Canon is a New York corporation whose principal place of business and corporate headquarters is in the Eastern District of New York. NMS is a Maryland corporation which, although it does business in New Jersey, does not maintain an office in this State. In this Circuit, a plaintiff's choice of forum is of "paramount concern" in deciding a motion to transfer venue. Sandvik, 724 F. Supp. at 307 (citations omitted). Notwithstanding the deference accorded a plaintiff's choice of forum, though, its choice is by no means dispositive. AT&T, 736 F. Supp. at 1306 (citations omitted). "The preference for honoring a plaintiff's choice of forum is simply that, a preference; it is not a right." E.I. Du Pont de Nemours & Co. v. Diamond Shamrock Corp., 522 F. Supp. 588, 592 (D.Del. 1981). Moreover, as New Jersey is not NMS's home forum, NMS's forum choice is entitled to less deference than if it had chosen its home forum. Ricoh Co., Ltd. v. Honeywell, Inc., 817 F. Supp. 473, 480 (D.N.J. 1993) (citations omitted).
As for witnesses, while NMS has identified four potential witnesses, see NMS's Brief at 7, none of them reside in New Jersey. Two of the four are located in Maryland, one in Washington, D.C., and one in California. New Jersey may require a slightly shorter and more convenient commute for three of these four potential witnesses than New York, but not enough to outweigh the other factors favoring transfer, including the fact that Canon has identified at least five potential witnesses who work at Canon's headquarter's in New York, of whom one was, however, recently reassigned to New Jersey. See Ricoh v. Honeywell, 817 F. Supp. at 484-85 ; E.I. Dupont de Nemours, 522 F. Supp. at 592 .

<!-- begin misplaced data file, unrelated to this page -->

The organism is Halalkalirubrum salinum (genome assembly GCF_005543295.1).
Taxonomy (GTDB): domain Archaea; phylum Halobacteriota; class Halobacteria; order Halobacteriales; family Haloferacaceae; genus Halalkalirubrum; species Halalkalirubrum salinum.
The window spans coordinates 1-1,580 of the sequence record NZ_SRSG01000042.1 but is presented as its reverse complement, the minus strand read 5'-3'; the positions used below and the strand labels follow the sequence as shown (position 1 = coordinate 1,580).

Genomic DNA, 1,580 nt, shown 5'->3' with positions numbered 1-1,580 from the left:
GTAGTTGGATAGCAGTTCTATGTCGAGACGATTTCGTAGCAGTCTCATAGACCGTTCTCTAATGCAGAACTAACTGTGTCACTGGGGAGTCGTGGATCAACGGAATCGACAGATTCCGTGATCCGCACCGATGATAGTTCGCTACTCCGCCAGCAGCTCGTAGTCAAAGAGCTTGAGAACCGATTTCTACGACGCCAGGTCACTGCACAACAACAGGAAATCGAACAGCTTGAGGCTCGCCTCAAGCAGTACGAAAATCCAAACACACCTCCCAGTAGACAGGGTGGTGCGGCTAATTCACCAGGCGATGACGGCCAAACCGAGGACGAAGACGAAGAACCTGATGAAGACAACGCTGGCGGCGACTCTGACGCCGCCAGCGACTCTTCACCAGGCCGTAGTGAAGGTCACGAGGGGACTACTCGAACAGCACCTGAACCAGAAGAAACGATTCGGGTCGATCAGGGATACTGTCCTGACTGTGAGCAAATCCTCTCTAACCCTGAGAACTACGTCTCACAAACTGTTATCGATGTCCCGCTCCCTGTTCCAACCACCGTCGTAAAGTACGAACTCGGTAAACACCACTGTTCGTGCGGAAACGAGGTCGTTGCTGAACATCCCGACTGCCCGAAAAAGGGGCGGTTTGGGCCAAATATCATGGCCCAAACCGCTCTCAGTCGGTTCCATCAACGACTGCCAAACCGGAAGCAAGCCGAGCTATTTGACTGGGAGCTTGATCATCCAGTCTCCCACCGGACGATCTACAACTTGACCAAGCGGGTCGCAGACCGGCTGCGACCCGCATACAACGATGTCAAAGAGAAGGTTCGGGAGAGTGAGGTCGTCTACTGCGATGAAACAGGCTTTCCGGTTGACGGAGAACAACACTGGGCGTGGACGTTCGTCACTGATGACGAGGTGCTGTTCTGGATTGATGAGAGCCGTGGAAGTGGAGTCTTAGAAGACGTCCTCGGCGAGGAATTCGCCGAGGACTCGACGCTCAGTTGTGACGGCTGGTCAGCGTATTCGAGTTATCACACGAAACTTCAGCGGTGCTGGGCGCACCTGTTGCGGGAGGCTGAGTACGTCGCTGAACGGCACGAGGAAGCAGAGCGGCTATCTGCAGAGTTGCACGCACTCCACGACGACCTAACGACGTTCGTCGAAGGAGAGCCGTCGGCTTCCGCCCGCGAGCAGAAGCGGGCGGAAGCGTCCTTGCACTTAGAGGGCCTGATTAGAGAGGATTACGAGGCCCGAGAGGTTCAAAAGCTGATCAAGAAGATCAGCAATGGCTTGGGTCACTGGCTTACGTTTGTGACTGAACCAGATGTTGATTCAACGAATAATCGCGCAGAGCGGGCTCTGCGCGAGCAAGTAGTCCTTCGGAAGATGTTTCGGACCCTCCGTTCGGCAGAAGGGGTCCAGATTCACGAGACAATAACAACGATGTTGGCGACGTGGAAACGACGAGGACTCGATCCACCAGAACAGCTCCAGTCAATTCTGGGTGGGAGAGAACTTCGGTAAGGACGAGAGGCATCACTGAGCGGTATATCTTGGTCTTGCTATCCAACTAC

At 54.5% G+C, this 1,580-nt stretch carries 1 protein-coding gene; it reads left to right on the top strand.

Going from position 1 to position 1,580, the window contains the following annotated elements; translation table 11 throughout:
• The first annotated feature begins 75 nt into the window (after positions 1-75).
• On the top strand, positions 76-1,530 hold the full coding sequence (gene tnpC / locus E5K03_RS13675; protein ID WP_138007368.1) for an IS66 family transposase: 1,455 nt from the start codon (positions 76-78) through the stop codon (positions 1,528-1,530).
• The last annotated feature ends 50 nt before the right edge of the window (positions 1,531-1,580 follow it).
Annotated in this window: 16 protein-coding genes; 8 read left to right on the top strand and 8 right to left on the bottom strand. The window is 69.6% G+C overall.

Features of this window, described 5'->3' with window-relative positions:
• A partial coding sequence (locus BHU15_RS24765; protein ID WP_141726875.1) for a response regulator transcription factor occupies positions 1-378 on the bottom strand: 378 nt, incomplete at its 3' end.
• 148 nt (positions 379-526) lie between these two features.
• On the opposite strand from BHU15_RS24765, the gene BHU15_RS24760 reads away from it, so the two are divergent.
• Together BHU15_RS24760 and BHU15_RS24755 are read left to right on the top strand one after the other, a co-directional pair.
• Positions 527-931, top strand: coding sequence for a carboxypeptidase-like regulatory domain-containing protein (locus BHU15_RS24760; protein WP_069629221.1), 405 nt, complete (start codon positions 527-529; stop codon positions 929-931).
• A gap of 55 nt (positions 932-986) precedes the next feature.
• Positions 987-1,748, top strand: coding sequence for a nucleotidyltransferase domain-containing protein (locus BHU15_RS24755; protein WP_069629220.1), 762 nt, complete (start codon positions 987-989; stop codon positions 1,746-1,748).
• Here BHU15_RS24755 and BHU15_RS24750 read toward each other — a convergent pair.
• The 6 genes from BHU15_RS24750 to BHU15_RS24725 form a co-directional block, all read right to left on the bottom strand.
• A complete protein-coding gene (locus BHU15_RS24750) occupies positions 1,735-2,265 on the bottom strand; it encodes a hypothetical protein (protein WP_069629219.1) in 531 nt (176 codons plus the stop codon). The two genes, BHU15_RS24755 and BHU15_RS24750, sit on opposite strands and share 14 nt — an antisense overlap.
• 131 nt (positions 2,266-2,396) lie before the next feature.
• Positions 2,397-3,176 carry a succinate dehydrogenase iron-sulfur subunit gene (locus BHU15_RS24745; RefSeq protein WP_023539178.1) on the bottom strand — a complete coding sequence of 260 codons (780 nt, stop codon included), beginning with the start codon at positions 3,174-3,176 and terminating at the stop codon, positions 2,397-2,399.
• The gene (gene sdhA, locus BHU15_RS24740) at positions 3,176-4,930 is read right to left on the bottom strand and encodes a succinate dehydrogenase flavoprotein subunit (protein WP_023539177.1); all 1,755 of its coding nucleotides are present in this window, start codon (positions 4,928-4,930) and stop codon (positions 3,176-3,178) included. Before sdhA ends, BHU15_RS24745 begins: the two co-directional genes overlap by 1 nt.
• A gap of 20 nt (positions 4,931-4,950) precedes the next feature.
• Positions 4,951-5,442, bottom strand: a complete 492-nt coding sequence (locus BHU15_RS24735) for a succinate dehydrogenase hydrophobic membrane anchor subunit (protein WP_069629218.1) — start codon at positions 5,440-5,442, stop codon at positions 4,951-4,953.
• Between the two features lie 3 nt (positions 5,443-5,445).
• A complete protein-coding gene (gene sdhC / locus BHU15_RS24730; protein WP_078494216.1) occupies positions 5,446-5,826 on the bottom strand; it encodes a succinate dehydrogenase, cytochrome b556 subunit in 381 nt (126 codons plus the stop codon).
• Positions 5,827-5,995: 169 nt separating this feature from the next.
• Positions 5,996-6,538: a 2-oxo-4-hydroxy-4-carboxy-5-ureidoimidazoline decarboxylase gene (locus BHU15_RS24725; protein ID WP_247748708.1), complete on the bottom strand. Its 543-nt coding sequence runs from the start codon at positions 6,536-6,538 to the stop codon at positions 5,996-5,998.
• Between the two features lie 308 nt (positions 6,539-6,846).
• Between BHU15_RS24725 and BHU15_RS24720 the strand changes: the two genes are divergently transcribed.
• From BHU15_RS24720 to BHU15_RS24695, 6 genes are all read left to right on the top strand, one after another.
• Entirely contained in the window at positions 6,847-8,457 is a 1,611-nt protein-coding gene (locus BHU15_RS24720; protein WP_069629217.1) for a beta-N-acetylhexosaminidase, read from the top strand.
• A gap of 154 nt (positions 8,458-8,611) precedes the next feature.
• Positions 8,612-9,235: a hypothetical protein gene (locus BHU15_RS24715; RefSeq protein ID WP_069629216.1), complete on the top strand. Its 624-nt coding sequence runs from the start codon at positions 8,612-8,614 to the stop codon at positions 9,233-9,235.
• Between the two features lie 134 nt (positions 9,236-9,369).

Further, virtually all of the documents related to this litigation are located either at Canon's headquarters in New York or at NMS's offices in Maryland and Pennsylvania. NMS has not identified any documents which are situated in New Jersey. This fact also militates in favor of transfer. See Ricoh, 817 F. Supp. at 483-84 .